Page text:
What's Happening in the Torah? Rosh HaShanah Activities for Families

Deborah Spencer

Every year, we go to synagogue or have a meal with our family to celebrate Rosh HaShanah, the Jewish new year. This holiday is one of our holiest days – and it’s a sweet, celebratory day, too! But our tradition of eating apples and honey at the new year is made even sweeter when we understand why, exactly, we’re celebrating.

Here are a few ways to engage with Torah TorahתּוֹרָהLiterally “instruction” or “teaching.” The first five books of the Hebrew Bible (Genesis, Exodus, Leviticus, Numbers, and Deuteronomy); the handwritten scroll that contains the first five books of the Hebrew Bible. Also called the Pentateuch and The Five Books of Moses. “Torah” is also used to refer to the entire body of Jewish religious teachings and insight.  and Jewish traditions to understand the holiday a bit better. These readings and activities also will give you a chance to reflect as we move toward Yom Kippur, the Day of Atonement.


  • Day 1, Genesis 22:1-19

    This Torah portion is commonly known as the AkeidahAkeidahעֲקֵדָה"Binding." The story in Genesis of the near-sacrifice of Isaac, Abraham’s son, which is read on Rosh HaShanah. . In these terse and tense verses, the subject matter touches upon God, the man tested by God, the nature of faith (belief in God), and the demands faith may make of us. God calls upon Abraham to sacrifice his son, Isaac, as a supreme test of his faith in God. Abraham, God’s loyal servant, agrees to do it!

    Just as Abraham is about to offer his son up as a sacrifice, an angel calls out to him, instructing him not to harm the boy, and Abraham sacrifices a ram instead. For ancient readers, this story may have served as a rejection of human sacrifice, a practice of ancient Israel’s neighbors. Modern readers are called upon to consider our own tests and sacrifices.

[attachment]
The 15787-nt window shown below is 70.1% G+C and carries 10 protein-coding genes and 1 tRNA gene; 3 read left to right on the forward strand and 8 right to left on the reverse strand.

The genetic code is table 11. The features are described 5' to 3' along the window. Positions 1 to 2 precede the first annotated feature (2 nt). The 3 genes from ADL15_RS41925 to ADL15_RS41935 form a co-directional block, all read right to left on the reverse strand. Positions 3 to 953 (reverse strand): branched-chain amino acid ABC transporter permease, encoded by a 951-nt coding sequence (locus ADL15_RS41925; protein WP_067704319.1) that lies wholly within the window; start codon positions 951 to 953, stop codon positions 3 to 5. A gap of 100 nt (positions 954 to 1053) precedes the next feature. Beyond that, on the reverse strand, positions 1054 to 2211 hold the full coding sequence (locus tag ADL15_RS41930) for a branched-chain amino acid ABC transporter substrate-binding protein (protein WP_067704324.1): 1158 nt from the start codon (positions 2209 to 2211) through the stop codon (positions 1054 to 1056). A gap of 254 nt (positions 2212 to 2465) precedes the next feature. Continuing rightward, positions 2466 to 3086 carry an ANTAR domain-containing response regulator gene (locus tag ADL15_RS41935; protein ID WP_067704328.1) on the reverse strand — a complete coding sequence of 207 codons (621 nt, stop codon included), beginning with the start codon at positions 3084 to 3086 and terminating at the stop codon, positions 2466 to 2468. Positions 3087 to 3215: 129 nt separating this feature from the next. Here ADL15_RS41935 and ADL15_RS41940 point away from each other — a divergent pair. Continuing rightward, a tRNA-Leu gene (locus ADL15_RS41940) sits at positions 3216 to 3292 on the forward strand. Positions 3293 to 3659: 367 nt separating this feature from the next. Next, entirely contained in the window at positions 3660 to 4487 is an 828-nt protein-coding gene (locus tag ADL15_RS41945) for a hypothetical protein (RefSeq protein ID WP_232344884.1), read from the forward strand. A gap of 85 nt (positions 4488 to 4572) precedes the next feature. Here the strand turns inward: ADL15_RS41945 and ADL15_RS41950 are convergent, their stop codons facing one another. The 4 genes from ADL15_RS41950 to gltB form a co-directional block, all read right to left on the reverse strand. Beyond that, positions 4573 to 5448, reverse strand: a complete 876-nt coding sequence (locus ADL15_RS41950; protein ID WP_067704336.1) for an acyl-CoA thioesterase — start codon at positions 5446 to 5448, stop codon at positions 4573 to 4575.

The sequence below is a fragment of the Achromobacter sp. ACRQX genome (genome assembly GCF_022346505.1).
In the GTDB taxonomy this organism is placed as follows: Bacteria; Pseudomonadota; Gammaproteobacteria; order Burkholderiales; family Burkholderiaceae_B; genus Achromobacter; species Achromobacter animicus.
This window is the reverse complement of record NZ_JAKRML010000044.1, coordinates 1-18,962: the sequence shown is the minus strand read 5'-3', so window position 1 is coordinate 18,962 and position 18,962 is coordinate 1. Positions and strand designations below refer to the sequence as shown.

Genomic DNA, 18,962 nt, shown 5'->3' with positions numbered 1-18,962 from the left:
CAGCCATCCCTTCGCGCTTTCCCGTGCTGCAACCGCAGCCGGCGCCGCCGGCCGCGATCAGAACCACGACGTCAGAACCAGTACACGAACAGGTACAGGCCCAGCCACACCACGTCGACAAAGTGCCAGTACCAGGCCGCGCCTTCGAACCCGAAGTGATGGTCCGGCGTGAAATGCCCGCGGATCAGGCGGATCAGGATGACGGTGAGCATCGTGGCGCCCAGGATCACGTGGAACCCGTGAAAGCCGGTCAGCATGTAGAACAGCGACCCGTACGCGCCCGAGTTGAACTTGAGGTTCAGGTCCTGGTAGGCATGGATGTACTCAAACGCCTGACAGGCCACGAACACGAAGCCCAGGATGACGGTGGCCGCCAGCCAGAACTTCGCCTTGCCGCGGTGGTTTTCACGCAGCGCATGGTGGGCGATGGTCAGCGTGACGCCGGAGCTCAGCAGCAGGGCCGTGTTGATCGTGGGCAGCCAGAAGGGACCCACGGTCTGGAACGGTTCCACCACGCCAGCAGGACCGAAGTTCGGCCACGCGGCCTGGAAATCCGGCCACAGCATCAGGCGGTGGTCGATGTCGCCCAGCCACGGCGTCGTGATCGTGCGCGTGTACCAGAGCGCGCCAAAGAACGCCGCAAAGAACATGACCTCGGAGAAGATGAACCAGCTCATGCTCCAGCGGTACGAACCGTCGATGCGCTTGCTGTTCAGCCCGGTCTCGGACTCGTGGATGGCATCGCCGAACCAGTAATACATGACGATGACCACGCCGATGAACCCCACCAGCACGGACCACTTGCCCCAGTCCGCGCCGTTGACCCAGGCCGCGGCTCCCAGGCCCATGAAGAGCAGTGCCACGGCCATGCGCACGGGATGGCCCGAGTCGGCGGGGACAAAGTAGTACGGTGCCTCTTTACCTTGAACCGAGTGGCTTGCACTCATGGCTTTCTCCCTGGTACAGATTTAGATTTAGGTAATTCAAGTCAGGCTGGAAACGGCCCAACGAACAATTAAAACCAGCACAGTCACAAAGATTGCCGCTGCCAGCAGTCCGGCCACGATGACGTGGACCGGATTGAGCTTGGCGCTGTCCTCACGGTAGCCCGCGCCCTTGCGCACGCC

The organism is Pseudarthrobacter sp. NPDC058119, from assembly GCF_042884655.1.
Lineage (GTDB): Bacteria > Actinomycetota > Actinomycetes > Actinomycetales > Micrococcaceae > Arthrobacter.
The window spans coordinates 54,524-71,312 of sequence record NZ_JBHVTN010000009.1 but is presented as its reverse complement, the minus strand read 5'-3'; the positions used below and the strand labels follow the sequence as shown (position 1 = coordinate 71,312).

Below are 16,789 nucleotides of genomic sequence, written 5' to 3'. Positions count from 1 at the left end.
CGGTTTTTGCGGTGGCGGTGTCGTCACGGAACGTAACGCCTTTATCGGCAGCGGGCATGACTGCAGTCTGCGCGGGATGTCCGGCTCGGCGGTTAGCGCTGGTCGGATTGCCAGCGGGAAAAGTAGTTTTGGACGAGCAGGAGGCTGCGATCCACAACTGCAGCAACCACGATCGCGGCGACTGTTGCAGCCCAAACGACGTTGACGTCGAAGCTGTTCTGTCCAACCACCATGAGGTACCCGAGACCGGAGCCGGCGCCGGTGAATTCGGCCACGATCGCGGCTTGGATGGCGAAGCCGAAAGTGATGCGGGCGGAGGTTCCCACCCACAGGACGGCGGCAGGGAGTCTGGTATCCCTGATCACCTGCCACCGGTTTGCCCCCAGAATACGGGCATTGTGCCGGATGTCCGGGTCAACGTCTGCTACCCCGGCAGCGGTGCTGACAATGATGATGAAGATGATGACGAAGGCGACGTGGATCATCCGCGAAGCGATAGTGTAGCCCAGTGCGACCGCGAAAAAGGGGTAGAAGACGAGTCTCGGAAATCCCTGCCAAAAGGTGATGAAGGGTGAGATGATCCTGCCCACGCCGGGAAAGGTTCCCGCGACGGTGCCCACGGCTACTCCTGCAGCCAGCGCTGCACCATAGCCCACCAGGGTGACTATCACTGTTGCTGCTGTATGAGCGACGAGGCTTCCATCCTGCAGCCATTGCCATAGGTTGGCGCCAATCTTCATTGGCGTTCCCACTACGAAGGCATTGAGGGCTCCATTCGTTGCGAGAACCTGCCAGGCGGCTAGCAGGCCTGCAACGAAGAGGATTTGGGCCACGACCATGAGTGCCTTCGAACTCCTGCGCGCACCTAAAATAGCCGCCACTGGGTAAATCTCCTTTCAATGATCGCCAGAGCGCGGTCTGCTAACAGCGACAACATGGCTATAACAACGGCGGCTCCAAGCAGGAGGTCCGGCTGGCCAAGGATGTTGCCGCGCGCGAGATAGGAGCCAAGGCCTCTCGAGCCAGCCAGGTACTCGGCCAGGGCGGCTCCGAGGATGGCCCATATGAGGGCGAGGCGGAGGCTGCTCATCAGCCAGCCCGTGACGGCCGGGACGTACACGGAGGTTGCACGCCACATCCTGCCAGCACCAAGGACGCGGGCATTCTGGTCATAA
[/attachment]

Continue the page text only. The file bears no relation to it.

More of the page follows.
• Day 2, Genesis 1: 1-2, 3 

    The power of these first words of the Torah still speak to us. In these verses, we see the grand plan for the world. Creation does not happen by chance or by accident. Each day builds on the work of the previous day. Each day brings new creation. 

    The Bible mentions the number seven more than 500 times. It is on the seventh day that we receive that most sacred of gifts, Shabbat. But we know that the work of creation is not finished. We need only look at the world around us to see how much more needs to be done! We are called upon to partner with God to continue this sacred work.

    (Rosh HaShanah is mentioned in the Torah in several places: It is instituted in Leviticus 23:24-25 and Numbers 29:1-2.)

Activity 1: The Modern-Day Pact

In the Torah portion, we are instructed to make seven sacrifices. As a modern-day alternative, make a pact to do seven activities together with your family or friends.

For example, you might choose to play seven games as a family. Discover a new game, like Settlers of Catan (ages 10+) or Bananagrams, or play a favorite classic, like Go Fish and Candyland. If you don't want to purchase a new game, try to improve an activity. Another option: Prepare seven different baked goods! Choose from our round-up of Rosh HaShanah recipes.

Activity 2: Experience Torah

Parashat Emor (Leviticus 21: 1-24:23) is one of the places in the Torah that mentions the High Holidays.

As you listen, think about the connection between celebration and sacrifice. We usually think about sacrifice for Yom Kippur, since in modern times, we fast in place of making sacrifices. However, sacrifice has many meanings in our day.

Discuss with your family:

  • What are some modern-day sacrifices we make?
  • How do holidays and sacrifices connect, in a metaphorical sense today? Why might we put them together?

Activity 3: Do you 10Q?

Before Yom Kippur, the holiday during which we repent, we want to think about what we can improve for the year ahead. 10Q is an online tool for reflecting during the 10 days between Rosh HaShanah and Yom Kippur. When you submit your answer, 10Q stores it in an online vault and sends you the answers next year at Rosh HaShanah. From there, you can reflect on how your answers have changed or stayed the same, as well as form new opinions based on the year just ended.